Passing Veterinary Forensics – giving voice to those without one

Forensics is the used of science for legal means, in the case of veterinary forensics it is the use of veterinary knowledge to help in legal cases. Whether that case is animal abuse, a dog attack on a person, or even civil compensation claims between owners and breeders about sperm.

My question in the exam today was about behaviour forensics – so what causes animals to have behaviour problems… I was slightly cheeky with my answer here and put the number one cause as “Humans”… It’s true sadly that 99% of behaviour problems in animals are influenced or directly caused by humans and personally I doubt that there is any without a human influence. However I did manage to pass the exam with discussion of problems in dogs, cats, chickens, pigs, cows, horses and sheep.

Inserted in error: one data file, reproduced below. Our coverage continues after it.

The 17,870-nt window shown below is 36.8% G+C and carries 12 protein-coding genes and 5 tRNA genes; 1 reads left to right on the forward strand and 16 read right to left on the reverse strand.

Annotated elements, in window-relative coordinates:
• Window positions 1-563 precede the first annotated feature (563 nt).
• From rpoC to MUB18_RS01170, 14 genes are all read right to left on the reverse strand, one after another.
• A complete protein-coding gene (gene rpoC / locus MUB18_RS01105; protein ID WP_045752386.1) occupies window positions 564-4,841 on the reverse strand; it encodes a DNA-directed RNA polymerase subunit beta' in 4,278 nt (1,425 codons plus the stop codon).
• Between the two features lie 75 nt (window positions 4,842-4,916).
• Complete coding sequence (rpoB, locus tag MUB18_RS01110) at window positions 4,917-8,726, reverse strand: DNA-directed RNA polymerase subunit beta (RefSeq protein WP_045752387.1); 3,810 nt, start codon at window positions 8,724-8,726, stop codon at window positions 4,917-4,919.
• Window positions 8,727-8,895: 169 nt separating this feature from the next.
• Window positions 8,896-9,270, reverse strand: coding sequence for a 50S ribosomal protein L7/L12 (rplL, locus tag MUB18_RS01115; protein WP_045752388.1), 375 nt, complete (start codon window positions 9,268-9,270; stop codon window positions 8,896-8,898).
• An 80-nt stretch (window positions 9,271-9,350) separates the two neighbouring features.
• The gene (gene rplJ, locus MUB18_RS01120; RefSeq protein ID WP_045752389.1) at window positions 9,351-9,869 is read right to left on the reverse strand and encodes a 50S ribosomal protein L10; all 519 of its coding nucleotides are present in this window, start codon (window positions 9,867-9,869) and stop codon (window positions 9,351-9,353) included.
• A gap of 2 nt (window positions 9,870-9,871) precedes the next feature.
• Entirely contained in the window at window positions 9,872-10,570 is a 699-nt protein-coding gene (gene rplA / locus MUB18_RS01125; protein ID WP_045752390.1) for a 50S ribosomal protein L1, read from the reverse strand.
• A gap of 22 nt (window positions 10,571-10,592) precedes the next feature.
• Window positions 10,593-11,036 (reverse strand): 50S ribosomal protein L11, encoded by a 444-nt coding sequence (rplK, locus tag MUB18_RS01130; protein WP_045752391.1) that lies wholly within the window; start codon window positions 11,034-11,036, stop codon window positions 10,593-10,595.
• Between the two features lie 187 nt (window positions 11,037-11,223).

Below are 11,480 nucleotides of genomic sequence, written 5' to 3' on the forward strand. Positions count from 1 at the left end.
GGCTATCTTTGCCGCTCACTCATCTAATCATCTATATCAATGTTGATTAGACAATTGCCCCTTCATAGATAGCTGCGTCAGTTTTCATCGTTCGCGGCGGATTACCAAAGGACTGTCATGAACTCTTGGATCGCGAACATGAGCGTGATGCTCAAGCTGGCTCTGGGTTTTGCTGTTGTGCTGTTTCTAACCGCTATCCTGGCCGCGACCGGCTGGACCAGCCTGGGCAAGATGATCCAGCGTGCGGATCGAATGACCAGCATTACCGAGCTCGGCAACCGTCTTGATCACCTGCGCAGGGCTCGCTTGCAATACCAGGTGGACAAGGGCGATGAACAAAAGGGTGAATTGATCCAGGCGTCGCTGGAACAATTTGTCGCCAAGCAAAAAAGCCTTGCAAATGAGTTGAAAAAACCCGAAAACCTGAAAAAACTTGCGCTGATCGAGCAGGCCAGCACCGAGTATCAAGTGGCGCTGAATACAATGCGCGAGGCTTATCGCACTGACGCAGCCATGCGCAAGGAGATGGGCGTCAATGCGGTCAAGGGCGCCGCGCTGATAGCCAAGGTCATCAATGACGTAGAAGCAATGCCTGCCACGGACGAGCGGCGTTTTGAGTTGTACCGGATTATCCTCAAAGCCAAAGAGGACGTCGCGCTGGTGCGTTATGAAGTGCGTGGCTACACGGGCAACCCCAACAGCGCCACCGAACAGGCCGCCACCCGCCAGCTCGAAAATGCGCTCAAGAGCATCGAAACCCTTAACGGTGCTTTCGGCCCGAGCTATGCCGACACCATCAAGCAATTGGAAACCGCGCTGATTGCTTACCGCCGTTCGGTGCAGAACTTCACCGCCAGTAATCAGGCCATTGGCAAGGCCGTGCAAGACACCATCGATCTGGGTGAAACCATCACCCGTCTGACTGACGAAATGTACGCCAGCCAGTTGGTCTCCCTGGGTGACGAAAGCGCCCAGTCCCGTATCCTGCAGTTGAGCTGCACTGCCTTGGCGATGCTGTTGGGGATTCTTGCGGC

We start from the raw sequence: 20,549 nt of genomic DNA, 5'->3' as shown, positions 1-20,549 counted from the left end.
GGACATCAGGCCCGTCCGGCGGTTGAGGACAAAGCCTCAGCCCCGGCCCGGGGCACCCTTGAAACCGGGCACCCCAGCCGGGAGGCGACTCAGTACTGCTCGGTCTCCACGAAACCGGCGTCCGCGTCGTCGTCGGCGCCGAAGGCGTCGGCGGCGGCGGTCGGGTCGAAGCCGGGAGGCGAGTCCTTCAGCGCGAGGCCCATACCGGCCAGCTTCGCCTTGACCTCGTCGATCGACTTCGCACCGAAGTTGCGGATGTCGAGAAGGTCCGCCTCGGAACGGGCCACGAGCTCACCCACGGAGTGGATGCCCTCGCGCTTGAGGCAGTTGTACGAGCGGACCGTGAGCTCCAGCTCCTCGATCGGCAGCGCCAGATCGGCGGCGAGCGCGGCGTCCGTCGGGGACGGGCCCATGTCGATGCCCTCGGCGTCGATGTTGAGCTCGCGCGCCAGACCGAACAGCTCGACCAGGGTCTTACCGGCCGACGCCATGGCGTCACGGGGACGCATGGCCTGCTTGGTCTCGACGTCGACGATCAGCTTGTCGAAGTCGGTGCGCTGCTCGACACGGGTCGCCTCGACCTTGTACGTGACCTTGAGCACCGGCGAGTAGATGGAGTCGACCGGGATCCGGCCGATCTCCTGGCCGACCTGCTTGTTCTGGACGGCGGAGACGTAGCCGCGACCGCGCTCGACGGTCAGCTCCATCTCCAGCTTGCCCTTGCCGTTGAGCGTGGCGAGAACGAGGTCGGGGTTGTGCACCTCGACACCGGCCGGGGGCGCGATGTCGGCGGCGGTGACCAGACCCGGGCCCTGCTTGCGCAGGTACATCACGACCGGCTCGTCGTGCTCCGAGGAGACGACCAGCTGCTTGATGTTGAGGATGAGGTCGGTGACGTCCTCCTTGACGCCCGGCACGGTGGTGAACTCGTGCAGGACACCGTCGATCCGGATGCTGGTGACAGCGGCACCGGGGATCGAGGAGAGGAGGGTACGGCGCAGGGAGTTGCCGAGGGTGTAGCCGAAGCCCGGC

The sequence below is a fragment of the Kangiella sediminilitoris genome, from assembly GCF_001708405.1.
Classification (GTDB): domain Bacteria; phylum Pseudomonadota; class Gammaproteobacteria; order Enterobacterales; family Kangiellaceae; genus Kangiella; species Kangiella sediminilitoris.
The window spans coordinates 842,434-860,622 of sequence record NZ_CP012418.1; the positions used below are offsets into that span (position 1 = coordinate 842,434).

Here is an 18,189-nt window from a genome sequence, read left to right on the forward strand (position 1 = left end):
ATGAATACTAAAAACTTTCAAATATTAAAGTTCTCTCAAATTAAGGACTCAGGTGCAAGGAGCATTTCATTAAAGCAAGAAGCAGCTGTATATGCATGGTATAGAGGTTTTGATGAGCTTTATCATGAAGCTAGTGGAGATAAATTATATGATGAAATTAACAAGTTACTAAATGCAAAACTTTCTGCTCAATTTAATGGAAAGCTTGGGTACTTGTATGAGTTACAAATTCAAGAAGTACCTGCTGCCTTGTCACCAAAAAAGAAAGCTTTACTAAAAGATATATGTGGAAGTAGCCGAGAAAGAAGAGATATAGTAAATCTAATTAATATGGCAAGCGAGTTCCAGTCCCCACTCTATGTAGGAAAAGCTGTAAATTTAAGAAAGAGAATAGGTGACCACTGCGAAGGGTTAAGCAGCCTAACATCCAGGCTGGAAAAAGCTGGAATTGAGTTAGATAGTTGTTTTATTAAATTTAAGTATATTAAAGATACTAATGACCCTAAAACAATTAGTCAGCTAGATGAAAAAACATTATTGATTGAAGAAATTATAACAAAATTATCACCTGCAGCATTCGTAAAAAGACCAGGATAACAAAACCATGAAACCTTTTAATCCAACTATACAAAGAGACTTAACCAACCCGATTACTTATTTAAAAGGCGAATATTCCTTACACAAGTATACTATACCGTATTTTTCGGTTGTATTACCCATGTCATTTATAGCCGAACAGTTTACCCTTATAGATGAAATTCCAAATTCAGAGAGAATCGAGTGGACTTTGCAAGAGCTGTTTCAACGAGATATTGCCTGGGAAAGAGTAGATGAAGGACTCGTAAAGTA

However behaviour forensics is just a little part of the whole field of veterinary forensics. Personally I believe the point here to be about giving voice to animals without one. We are in the unique position of having an understanding of the common types of injuries seen in animals, and it is possible to tell when the injury does not match the story. It is also possible to tell the age of injury and even time of death by changes in the body.

This is an extremely interesting field, and one which I am sure I will write more on later.

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